BYU (Brigham Young University) is operated by The Church of Jesus Christ of Latter-day Saints, often mistakenly called the “Mormon Church.” BYU students take nearly a semester of spiritually uplifting, stimulating religion classes.
In this series (see below), students enrolled in scripture study classes have shared their thoughts, insights, and reflections on the Book of Mormon in the form of letters to someone they know. We invite you to take a look at their epiphanies and discoveries as they delve into the scriptures.
In publishing these, we fulfill their desire to speak to all of us of the relevance, power and beauty of the Book of Mormon, a second witness of Jesus Christ and complement to the Bible. The Book of Mormon includes the religious history of a group of Israelites who settled in ancient America. (The names they use are those of prophets who taught the Book of Mormon peoples to look forward to the coming of Christ—Nephi, Lehi, Alma, Helaman, and other unfamiliar names. We hope those names will become more familiar to you as you read their inspiring words and feel the relevance and divinity of their messages through these letters.)
Let us know if you’d like to receive your own digital copy of the Book of Mormon, and/or if these messages encourage and assist you spiritually as well.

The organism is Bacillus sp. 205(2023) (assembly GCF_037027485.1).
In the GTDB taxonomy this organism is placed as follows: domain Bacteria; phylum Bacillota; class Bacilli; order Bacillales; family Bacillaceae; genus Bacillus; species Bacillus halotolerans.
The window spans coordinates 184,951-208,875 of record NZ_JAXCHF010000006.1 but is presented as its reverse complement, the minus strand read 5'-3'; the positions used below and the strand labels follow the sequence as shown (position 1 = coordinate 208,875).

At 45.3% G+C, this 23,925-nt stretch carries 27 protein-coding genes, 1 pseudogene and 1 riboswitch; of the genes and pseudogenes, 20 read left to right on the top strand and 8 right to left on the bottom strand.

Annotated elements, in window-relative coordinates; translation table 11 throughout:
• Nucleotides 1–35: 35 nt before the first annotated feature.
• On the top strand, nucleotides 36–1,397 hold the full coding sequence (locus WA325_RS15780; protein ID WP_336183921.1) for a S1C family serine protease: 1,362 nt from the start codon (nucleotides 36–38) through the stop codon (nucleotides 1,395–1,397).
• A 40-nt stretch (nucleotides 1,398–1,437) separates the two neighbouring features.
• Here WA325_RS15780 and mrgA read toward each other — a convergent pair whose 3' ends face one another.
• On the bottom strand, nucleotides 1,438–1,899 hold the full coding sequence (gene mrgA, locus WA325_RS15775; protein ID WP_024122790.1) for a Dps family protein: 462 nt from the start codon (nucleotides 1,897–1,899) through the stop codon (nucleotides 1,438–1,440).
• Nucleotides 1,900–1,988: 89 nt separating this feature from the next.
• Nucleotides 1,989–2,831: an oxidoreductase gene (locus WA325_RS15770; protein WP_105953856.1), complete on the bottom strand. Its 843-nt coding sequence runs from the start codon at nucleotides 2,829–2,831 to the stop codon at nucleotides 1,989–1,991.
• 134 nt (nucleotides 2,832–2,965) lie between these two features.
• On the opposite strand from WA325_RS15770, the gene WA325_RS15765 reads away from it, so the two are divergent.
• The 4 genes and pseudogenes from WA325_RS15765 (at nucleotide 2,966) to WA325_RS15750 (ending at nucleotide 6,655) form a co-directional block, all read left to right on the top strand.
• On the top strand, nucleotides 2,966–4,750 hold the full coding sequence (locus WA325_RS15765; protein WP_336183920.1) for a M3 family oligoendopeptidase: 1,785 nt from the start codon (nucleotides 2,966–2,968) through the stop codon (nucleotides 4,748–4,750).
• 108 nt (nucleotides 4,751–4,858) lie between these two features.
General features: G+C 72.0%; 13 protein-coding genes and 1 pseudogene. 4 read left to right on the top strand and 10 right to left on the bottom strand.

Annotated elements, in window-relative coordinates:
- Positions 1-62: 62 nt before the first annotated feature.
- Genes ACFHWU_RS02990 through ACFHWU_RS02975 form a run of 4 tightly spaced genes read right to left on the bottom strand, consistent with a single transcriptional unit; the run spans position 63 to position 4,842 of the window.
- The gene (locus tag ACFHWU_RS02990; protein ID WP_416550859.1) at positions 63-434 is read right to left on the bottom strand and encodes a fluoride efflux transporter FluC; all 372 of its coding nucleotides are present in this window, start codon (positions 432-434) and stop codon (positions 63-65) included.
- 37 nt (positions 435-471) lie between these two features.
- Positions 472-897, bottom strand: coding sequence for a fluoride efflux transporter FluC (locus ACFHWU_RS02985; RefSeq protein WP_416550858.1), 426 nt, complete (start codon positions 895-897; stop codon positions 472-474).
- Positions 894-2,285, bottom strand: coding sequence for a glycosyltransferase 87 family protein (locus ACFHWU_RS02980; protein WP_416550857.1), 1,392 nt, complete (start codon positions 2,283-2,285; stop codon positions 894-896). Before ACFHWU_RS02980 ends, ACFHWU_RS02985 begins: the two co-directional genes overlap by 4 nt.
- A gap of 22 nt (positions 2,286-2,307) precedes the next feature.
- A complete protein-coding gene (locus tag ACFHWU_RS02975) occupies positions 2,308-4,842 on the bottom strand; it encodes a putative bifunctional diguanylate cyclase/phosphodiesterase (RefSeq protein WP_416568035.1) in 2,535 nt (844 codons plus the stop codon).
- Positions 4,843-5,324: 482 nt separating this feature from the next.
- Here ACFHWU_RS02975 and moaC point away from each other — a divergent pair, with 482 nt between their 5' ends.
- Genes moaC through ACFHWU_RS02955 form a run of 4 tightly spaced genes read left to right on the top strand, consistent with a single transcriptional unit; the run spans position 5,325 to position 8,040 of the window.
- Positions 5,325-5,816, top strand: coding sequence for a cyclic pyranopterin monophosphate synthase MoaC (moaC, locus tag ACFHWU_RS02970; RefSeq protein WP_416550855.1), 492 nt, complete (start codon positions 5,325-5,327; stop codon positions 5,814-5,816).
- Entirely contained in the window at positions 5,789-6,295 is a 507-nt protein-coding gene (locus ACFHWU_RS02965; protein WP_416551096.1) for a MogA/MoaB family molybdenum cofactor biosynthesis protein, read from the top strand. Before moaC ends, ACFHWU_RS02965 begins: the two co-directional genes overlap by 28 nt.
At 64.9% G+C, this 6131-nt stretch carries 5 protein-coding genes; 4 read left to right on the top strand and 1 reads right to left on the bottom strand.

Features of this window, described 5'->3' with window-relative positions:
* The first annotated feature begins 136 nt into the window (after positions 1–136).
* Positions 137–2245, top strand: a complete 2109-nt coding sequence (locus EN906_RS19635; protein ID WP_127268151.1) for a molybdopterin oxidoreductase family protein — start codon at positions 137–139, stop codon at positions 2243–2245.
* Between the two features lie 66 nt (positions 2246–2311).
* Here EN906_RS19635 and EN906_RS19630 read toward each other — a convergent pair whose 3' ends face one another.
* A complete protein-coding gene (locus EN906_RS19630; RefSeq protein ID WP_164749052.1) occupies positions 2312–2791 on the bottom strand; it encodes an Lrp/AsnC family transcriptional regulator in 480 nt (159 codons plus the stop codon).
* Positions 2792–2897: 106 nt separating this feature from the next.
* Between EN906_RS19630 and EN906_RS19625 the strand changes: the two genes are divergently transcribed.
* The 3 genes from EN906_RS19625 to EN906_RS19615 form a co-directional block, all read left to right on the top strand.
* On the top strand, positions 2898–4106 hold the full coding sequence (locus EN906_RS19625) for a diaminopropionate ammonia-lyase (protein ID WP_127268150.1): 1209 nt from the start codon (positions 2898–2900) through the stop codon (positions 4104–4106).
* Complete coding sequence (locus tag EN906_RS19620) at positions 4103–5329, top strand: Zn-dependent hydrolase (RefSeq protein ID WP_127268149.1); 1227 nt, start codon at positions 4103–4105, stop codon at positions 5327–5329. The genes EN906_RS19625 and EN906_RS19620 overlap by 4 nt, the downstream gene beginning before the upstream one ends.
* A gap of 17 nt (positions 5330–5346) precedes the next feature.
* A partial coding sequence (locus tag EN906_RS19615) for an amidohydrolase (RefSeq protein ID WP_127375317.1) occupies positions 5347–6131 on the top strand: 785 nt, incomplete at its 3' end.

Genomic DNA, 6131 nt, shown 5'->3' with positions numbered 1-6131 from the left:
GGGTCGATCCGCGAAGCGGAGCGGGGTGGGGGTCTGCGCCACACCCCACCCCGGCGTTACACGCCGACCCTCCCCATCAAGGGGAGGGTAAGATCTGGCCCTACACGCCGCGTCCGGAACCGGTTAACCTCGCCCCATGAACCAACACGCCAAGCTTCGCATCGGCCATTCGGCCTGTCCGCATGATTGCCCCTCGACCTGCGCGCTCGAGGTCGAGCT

Book of Mormon Reflections: Trials
We learned a lot in my religion class at BYU this week. We were studying from the Book of Mormon, which is another testament of Jesus Christ. We talked about how when you have trials you can either better yourself from it, or become bitter. An example of this in the Book of Mormon, is Alma 62:41:
“But behold, because of the exceedingly great length of the war between the Nephites and the Lamanites many had become hardened, because of the exceedingly great length of the war; and many were softened because of their afflictions, insomuch that they did humble themselves before God, even in the depth of humility.”
In this chapter it shows how the Nephites and Lamanites (two different groups of people that fight against each other in the Book of Mormon) chose different paths when it came to their trials. The Lamanites grew hard after their trials and the Nephites grew soft after their trials. The latter people became better people because they were positive in their trials. Something my teacher told us is if you look at better and bitter, the only difference is the letter “I.” When we only think of ourselves in our trials, we become bitter and cannot better ourselves. We should take the high road, be positive, and just be better people. I wanted to share this with you since this is a topic we discuss a lot; trying to not be negative when put in negative situations. Even though you are the one telling me to do this, I wanted you to hear this and read the scripture as it’s something you believe in. I wanted to show you how there are many truths in the Book of Mormon.
There was something else that we discussed that I think you might be able to learn about. My teacher discussed that sin and death are always final, when you are alone. However, when you’re with God, you can overcome these things since he died for our sins. I really like this since I think we as people fear sin and death. When we are with God, we don’t need to fear these things. I hope that these messages can help you understand what members of the Church of Jesus Christ of Latter-day Saints believe in.